What better way to start March 10th then with National Blueberry Popover Day? Popovers are airy rolls that puff up when baked, popping over the edge of the tin. They are light and crispy on the outside while the insides are warm and often hollow. They can be filled with custards, creams and fruits for a sweet treat, especially blueberries.
- The popover is an American twist on a Yorkshire pudding. Reportedly popular with settlers in Portland Oregon the treat was known as a Portland popover. Culinary records date the Yorkshire pudding from the 17th Century.
- 1850 – The oldest known reference to popovers in a letter of E.E. Stuart.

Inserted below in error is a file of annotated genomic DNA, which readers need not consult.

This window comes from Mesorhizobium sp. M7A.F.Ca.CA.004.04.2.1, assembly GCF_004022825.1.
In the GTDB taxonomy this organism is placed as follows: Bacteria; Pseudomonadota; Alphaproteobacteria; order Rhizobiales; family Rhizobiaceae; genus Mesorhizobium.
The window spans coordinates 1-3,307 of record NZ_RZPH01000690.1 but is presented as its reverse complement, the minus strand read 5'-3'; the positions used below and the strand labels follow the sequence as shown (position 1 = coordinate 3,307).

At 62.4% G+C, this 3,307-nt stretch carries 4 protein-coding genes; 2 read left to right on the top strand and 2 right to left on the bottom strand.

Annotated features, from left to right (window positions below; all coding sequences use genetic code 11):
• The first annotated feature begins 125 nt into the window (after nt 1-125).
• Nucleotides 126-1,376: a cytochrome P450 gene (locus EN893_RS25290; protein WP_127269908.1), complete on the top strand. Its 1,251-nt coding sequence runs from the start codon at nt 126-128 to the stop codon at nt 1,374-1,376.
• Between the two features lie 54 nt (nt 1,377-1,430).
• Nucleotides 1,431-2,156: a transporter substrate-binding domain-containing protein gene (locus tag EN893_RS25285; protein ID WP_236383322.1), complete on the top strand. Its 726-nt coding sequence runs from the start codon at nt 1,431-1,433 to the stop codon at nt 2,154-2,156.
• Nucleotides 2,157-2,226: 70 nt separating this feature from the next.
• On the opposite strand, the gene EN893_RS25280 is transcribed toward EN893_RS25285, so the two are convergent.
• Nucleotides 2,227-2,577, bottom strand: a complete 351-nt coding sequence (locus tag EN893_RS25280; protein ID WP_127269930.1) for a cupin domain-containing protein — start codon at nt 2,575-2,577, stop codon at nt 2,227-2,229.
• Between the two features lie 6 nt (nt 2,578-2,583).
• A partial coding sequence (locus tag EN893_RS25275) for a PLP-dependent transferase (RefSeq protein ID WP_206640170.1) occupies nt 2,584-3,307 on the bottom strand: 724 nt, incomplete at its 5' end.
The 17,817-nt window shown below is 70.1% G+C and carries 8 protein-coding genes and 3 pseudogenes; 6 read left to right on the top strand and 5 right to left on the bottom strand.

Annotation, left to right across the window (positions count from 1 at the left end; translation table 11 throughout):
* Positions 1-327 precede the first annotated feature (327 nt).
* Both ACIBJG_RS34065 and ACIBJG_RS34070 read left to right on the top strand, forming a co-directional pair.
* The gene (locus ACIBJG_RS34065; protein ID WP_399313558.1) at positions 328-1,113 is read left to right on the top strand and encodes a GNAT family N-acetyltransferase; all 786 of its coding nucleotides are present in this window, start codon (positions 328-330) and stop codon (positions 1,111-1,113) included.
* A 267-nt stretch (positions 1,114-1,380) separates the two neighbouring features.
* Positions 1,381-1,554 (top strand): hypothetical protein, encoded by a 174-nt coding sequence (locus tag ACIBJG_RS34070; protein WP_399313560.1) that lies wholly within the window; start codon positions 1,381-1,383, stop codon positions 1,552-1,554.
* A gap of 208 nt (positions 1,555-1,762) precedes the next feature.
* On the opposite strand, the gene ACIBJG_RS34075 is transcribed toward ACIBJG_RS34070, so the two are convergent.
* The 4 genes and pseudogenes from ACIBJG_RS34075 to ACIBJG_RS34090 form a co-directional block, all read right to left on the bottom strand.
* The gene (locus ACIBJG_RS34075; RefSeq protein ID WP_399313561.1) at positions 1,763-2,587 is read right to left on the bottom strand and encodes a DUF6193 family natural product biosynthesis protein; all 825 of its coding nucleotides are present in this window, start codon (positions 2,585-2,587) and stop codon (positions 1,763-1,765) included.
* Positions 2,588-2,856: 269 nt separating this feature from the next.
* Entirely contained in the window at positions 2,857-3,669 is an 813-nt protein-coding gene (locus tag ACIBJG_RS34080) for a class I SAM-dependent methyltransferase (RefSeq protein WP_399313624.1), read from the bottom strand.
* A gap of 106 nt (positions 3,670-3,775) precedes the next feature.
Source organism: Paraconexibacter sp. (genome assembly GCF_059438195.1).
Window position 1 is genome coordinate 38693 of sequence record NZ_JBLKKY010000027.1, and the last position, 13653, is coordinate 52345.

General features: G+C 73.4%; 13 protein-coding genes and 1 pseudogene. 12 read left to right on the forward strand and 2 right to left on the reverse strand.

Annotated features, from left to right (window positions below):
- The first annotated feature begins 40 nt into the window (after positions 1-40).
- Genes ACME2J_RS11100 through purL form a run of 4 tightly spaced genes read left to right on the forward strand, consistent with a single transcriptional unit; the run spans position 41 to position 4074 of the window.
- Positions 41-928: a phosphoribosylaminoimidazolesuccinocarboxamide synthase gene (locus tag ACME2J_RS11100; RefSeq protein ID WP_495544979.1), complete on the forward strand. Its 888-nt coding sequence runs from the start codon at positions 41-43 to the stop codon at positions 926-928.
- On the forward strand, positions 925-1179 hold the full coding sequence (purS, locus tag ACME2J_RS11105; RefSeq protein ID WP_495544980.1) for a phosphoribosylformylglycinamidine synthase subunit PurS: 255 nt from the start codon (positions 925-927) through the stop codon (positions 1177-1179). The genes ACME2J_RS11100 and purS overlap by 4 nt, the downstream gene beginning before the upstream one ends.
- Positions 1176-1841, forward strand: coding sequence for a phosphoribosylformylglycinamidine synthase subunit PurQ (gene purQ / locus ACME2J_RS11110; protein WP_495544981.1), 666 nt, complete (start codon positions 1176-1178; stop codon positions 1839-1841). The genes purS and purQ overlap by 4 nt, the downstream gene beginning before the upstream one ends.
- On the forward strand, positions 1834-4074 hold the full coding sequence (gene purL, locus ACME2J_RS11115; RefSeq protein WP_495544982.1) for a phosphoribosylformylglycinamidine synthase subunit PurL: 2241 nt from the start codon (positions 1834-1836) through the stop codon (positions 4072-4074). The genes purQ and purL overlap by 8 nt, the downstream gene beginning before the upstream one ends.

- 1876 – The first cookbook with a popover recipe was Practical Cooking by M.N. Henderson.
- The ‘invention’ of popovers, like many food dishes, most likely took place by accident when someone used too much liquid in a recipe.
- The name “popover” comes from the fact that the batter swells or “pops” over the top of the muffin tin while baking
- Another name for them is Laplander, a term for the Sami people.
- 23% reduced risk of Type II diabetes with 2 or more servings/week of blueberries
- No other class of plant antioxidants matched that benefit
- 7 mmHg drop in systolic blood pressure with 1 cup of blueberries/day (Blood pressure)
- Reduce risk of heart disease by 32% with 4 or more servings/week of blueberries